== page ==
Losing The Media War

Michael Yon has a rather cutting article about how the military is failing to make it easy for journalists who want to report on the war in Iraq:

Who suffers? Firstly, we are losing the war in part because we are losing public support for it. We are losing public support for it in part because there are so few reports that demonstrate enough progress being made and enough reasons to continue to fight until Iraqis are able to go it alone. Secondly, the soldiers suffer because their stories are not being told. Fox News, which reaches millions, just turned down an embed simply because they don’t want their cameras and computers stolen, and they need to actually work when they aren’t guarding their gear. Unlike yours truly, Fox News has deadlines to meet.

To be fair, CENTCOM does seem to understand that the media is one of the battlefields in this conflict, but the reality is that if we’re going to win, we’re going to need to do a lot more. Granted, most journalists are not approaching this conflict with an open mind. The Standard Model of Iraq has already been formed, and that’s that it’s worse than Vietnam and an unwinnable morass. The problem is that Standard Model was formed because the media is largely reliant on the terrorists for information. Many of the carbombings in Baghdad are timed to provide for maximum media exposure: the terrorists know that what bleeds leads, and they’re not afraid to utilize their connections with the media to increase the exposure of their acts.

We need to be doing the same thing — actively working to present all the facets of this conflict. The US military should have journalists and military public relations specialists working hand-in-hand in every base in Iraq. Instead of treating reporters like dirt, they should get treated like royalty. Yes, that’s probably not a good thing from a morale standpoint, and yes, some journalists are hardly worth the effort. But winning the media end of this war is going to require more than just boots on the ground. It’s going to involve making sure that the enemy doesn’t get to shape the story of what’s going on in Iraq.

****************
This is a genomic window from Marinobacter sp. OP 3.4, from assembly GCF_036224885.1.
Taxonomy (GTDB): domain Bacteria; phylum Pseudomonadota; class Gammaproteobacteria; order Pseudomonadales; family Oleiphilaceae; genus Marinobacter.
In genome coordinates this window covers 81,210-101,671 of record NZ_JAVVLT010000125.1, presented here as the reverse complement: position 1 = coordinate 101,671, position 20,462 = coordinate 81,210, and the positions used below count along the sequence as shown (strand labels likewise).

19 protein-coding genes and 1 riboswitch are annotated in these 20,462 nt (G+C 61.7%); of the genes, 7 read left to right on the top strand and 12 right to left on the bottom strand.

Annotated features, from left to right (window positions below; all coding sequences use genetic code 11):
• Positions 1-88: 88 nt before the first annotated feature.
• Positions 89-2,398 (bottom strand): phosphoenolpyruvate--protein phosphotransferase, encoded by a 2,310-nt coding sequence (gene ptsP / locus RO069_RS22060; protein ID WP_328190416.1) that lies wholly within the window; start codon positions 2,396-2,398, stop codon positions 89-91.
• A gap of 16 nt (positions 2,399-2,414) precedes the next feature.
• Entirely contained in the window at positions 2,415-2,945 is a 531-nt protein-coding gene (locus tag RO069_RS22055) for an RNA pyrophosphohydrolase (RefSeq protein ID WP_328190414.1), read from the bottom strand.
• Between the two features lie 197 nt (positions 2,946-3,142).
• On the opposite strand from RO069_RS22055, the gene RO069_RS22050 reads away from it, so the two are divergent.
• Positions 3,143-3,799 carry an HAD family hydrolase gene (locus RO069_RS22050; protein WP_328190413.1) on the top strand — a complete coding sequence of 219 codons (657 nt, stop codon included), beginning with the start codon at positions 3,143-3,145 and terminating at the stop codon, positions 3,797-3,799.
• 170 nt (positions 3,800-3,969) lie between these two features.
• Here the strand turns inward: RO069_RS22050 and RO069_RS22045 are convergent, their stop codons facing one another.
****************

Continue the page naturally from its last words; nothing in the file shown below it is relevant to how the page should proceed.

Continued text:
Yon is right: we’re losing this war in large part because the American people only get one side of the story and that side is shaping the overall perception of the war. The blame for that doesn’t just rest on the media, but the inaction of government and military officials. During the war, the embedding program worked well, but after the war that program appears to have gone off to one side. It’s understandable that commanders in the field would be reticent to allow more media access, but in the nature of 21st Century warfare, ceding the media battlefield to the enemy is no more tactically wise than ceding any battlefield to the enemy.